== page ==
Last week while we were visiting with friends in Siesta Key, Fla., we decided to eat out at a Latin restaurant.
"What's Latin?" one friend asked. "Mexican?"
Well, not really.
"There is a Peruvian restaurant nearby call Javier," another friend offered. "Is Peruvian Latin?"
Well, sort of.
The official language of the ancient Roman Empire, Latin was spread to many different countries in Europe: Italy, France, Spain and Portugal. These languages combined with local dialects to form what are the Romance languages of today: Italian, French, Spanish and Portuguese. Inhabits of those countries in Roman times were called Latin.
When these countries settled the American continents, they brought their languages with them, primarily Spanish and Portuguese. The conquered areas consequently became known as Latin America. Today, we rarely associate them with the Latin language but consider Latin America anything south of the Rio Grande - Central and South America, Belize, Costa Rica, Guatemala, Panama, Argentina, Brazil, Ecuador and Paraguay, to name a few.
Latin American cuisine refers to typical foods, beverages and cooking styles common to the food and cultures of these countries in Latin America. Latin America is expansive and diverse, but one thing is for certain: Its food is robust, flavorful, always inventive and extremely popular today.
This richness is no surprise considering Latin cuisine pulls from a colorful cultural history - from the Mayans and Aztecs to European colonizers to modern global transplants - and relies on a spectrum of ingredients. Long before the Europeans discovered South America, the native populations knew how to cultivate an incredible array of plants. They developed elaborate irrigation systems, and terraced the steep Andes Mountains. They grew corn, lima beans, potatoes, sweet potatoes, chile peppers, avocados, peanuts and chocolate, items that are today staples of all foods Latin. All Latin cuisines were also defined by the parent country, then adjusted to the local products and resources available.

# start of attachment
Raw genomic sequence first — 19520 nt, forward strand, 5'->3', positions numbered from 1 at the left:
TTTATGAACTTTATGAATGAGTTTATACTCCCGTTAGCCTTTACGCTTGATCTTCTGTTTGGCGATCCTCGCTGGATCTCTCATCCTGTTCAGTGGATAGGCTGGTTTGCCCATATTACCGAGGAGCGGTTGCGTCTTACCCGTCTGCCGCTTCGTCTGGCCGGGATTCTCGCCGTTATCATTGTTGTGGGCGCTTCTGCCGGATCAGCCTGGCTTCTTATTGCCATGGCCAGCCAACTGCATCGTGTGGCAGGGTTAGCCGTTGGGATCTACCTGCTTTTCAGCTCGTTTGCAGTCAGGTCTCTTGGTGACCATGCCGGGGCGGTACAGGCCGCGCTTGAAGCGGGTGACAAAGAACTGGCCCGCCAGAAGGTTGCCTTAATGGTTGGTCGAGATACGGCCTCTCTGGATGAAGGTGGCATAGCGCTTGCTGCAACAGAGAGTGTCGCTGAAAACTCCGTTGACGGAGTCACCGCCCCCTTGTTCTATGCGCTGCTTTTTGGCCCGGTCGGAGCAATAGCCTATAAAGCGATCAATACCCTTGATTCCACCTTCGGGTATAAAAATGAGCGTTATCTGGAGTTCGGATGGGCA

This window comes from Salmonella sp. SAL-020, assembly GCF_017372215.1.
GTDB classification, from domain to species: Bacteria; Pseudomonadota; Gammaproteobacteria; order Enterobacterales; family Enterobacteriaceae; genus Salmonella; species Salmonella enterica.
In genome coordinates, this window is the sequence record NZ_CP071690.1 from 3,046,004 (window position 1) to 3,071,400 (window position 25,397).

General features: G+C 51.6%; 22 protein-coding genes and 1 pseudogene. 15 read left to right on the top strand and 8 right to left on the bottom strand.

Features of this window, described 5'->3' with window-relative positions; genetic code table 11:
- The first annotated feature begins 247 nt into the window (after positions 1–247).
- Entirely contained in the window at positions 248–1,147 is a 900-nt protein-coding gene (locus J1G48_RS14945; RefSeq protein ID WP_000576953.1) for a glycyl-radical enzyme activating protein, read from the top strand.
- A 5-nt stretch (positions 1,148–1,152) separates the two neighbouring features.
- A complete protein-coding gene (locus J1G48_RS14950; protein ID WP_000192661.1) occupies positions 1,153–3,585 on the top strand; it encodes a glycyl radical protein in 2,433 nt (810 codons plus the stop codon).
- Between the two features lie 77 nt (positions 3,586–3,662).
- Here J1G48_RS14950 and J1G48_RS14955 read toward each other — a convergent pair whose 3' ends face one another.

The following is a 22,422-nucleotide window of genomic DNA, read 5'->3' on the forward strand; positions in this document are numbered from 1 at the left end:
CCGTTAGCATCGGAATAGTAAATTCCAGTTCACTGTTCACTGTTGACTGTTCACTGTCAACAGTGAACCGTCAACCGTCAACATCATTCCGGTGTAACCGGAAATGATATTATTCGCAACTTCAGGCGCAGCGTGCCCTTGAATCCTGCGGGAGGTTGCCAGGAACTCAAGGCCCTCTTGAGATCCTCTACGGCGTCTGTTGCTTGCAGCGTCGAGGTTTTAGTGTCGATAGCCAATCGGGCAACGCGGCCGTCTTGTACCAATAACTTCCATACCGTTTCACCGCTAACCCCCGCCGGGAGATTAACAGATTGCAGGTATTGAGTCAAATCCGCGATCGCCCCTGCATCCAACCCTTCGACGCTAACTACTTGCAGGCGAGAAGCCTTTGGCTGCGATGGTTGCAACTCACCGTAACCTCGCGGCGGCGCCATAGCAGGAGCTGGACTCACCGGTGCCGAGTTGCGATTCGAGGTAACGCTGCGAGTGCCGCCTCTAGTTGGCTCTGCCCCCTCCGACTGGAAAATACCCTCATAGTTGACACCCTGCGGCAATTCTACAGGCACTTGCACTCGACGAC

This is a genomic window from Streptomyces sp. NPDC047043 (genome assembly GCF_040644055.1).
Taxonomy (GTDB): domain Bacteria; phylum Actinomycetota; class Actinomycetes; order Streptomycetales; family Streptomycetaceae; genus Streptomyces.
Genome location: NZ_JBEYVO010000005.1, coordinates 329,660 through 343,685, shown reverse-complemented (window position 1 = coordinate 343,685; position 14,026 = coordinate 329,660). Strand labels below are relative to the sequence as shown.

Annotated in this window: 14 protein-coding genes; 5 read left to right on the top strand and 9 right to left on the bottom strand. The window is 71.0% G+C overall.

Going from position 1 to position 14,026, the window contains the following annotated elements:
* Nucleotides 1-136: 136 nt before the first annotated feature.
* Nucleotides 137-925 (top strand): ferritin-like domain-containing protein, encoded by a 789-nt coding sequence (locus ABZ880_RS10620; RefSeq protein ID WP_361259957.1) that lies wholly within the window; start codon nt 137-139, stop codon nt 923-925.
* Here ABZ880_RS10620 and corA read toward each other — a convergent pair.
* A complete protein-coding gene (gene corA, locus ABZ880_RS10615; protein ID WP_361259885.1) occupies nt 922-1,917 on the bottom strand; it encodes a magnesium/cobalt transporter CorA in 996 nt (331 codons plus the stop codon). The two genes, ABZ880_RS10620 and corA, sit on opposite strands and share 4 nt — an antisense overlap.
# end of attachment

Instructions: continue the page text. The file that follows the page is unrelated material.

Although each country has its own endless traditional dishes that spotlight the area's fresh food, unique agriculture, special recipes and techniques, there are several characteristics that are typical when we say "Latin American cuisine," as well as items we see over and over.
These treats are what make Latin American food so much fun to explore. Here is a guide. This is a small sample of its vast offerings to whet your appetite for all things deliciously Latino.
Peppers of all kinds - Chili peppers: Serrano, jalapeno, aji roja and habanero; all colors but mostly hot. Sweet peppers: Green or yellow or orange, but mostly red.
We ate out at Javier's. I ordered the shrimp ceviche as an appetizer, in which the acid of orange, lemon and tomato juice had cooked the raw fish. It was savory but not spicy and the shrimp was very tender. As an entre I had the tapas sampler.
You can experience some Latin cuisine at the 22nd annual Celebrity Chef Dinner. This year they "go Latin" at the Holiday Inn on April 7. Invitations are available at the chamber or by calling 774-7768.
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